# How do planes respond aerodynamically when bringing them into inverted flight by rolling?

For the sake of the question the plane is fully capable of inverted flight, no problems with engines etc.

Background of the question is the observation that the airflow around the wing must also invert the direction. If I look from the end of the right wing in direction of the fuselage, I see the air moving around the wing counterclockwise, while inverted it must spin clockwise. So at one point the relative air flow must cease completely on average, there is no difference anymore between top and bottom of the wing.

While the airflow is not turbulent, this should feel for the pilot like stalling because there is no lift, also the wingtip vortices should stop. The "no lift" position should be somewhere near the point when the plane has its wings vertical.

So once a pilot brings a plane into a roll, what exactly happens? Is it a smooth transition from full lift to no lift to full lift back or is there a sudden loss of lift which must be overcome by spin inertia? I have also the suspicion that trying a roll with a too high angle of attack risks a real stall because the restart of the circulation around the wing is hampered.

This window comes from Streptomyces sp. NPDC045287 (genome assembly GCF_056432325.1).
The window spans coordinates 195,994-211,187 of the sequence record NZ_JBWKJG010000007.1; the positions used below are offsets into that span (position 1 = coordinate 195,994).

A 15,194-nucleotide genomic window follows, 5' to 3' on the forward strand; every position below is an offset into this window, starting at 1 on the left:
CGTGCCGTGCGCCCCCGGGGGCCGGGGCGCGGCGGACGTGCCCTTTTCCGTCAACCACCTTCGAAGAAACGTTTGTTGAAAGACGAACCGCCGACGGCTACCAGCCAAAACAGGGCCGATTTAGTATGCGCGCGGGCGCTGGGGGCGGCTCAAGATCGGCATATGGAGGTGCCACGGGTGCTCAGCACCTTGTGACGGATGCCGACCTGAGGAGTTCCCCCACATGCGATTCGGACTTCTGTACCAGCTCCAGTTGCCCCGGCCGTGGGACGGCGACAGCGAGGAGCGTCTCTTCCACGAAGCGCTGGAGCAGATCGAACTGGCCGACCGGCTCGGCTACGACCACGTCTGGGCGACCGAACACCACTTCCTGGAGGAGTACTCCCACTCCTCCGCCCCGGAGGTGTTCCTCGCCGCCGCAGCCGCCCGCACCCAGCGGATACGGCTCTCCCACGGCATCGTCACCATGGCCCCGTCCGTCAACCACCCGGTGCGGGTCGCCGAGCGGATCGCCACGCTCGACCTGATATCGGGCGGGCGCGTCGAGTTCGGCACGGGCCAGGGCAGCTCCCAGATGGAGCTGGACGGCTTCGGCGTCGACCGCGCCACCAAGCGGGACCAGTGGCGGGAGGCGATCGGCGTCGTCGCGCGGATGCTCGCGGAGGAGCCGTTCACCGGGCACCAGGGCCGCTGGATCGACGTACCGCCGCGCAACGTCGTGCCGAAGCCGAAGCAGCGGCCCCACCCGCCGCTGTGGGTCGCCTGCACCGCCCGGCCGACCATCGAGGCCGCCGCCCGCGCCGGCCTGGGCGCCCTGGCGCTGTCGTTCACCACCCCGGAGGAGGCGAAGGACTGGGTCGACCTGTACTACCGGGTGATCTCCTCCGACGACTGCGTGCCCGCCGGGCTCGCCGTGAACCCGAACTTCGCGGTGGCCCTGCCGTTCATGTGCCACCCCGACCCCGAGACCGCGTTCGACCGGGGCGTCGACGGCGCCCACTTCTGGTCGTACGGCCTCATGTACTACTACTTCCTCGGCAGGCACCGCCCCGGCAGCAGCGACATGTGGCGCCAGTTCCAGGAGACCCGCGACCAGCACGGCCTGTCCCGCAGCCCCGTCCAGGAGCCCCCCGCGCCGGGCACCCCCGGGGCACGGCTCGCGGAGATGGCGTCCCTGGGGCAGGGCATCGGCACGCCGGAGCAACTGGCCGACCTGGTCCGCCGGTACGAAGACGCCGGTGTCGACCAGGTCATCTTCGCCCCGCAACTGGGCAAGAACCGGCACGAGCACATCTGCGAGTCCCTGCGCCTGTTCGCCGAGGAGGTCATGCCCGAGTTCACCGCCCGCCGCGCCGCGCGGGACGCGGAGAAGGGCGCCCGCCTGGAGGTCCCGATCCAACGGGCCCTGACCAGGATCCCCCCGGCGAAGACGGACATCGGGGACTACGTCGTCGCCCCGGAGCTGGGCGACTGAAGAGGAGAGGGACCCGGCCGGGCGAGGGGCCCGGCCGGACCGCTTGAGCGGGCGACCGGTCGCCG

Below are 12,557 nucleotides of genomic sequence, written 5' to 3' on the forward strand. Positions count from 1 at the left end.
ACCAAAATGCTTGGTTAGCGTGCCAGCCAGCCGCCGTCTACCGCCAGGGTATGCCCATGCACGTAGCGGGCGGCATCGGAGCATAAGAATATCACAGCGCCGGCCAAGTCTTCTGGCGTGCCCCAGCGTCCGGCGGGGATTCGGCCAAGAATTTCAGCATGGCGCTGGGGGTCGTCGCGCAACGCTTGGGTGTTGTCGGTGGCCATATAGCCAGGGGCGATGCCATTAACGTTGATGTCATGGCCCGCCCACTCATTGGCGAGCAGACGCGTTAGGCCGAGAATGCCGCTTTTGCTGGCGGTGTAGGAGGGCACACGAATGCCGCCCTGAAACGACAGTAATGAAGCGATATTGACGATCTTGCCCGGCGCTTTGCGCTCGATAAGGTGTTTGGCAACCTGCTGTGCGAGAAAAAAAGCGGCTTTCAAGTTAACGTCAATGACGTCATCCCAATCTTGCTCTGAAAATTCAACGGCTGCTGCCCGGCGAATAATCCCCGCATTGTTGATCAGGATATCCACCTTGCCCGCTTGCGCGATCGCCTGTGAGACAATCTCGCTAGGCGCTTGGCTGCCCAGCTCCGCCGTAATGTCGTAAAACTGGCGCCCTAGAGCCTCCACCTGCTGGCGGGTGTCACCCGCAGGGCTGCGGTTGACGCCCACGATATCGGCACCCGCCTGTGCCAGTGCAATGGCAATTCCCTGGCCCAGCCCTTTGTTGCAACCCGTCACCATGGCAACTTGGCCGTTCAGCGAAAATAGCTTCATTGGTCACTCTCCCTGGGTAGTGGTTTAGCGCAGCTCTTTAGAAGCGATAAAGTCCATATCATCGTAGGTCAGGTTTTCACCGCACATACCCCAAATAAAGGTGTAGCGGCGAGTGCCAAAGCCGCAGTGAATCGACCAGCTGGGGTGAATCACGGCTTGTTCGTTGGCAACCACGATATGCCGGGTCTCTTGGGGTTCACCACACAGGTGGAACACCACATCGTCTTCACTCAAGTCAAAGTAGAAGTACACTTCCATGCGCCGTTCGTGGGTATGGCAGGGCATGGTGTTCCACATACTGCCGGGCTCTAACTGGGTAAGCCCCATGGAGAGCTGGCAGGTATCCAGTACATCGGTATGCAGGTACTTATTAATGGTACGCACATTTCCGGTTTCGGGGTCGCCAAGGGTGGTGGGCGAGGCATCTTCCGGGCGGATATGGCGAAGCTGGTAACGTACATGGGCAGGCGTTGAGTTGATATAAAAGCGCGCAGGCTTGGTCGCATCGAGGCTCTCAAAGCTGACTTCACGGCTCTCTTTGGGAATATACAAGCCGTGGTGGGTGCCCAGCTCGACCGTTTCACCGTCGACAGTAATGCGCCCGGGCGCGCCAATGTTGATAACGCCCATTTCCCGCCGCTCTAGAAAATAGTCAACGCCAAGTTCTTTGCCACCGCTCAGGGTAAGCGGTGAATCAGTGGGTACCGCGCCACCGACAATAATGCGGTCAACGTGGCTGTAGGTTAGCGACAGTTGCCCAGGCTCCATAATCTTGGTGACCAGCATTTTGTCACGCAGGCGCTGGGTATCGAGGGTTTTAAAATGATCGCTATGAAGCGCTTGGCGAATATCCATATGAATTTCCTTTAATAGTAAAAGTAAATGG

I fly such a plane. My Laser has full inverted systems (oil, gas) and symmetrical airfoils.

You're right that when in upright flight the wings are producing lift in the direction away from the wheels and when in inverted flight the lift vector points in the opposite direction.

You're also correct that the wings are producing zero lift at 90 degrees of bank.

As for what happens during the roll, there's a smooth transition. Assuming you're maintaining a constant heading, the lift provided by the wings will decrease to zero by the 90 degree of bank point, then resume in full at 180 degrees of bank in the opposite direction relative to the wing. As lift decreases, the nose of the aircraft will typically decrease precipitously. It's not an aerodynamic stall and there's no sudden onset. It's just like rolling into a diving turn with the turn.

This is why trying to roll an airplane with no previous aerobatic training can be fatal. That "simple roll" you tried can easily result in a >Vne dive.

There are 3 ways to not lose altitude during the roll:

1. As you suggested, roll fast enough. My plane will roll a full 360 degrees in a bit over 1 second. There's not much time to lose altitude :-)
2. Use "top rudder" (the foot closest to the sky) to lift the nose up. At the 90 degree point you're using the side of the fuselage as a crude wing. It works in the right airplane. It requires an unusually large rudder and a lot of practice.
3. Anticipate the loss by pitching up a LOT before rolling. You'll get more of a barrel roll, but it's still a roll.

Please don't try this without competent training. Stupid people die this way.

• I've always wondered what an airplane with spoilers only for roll control, like a Northrop Black Widow or Mitsubishi MU-2, would do if you were slow rolling it and got to the inverted flight part. Would the extended spoiler, now on the "bottom" of the wing, act like a split flap and help with negative lift and continue the roll? Or would the opposite happen? Or some kind of in-between effect? Sep 11 '18 at 19:58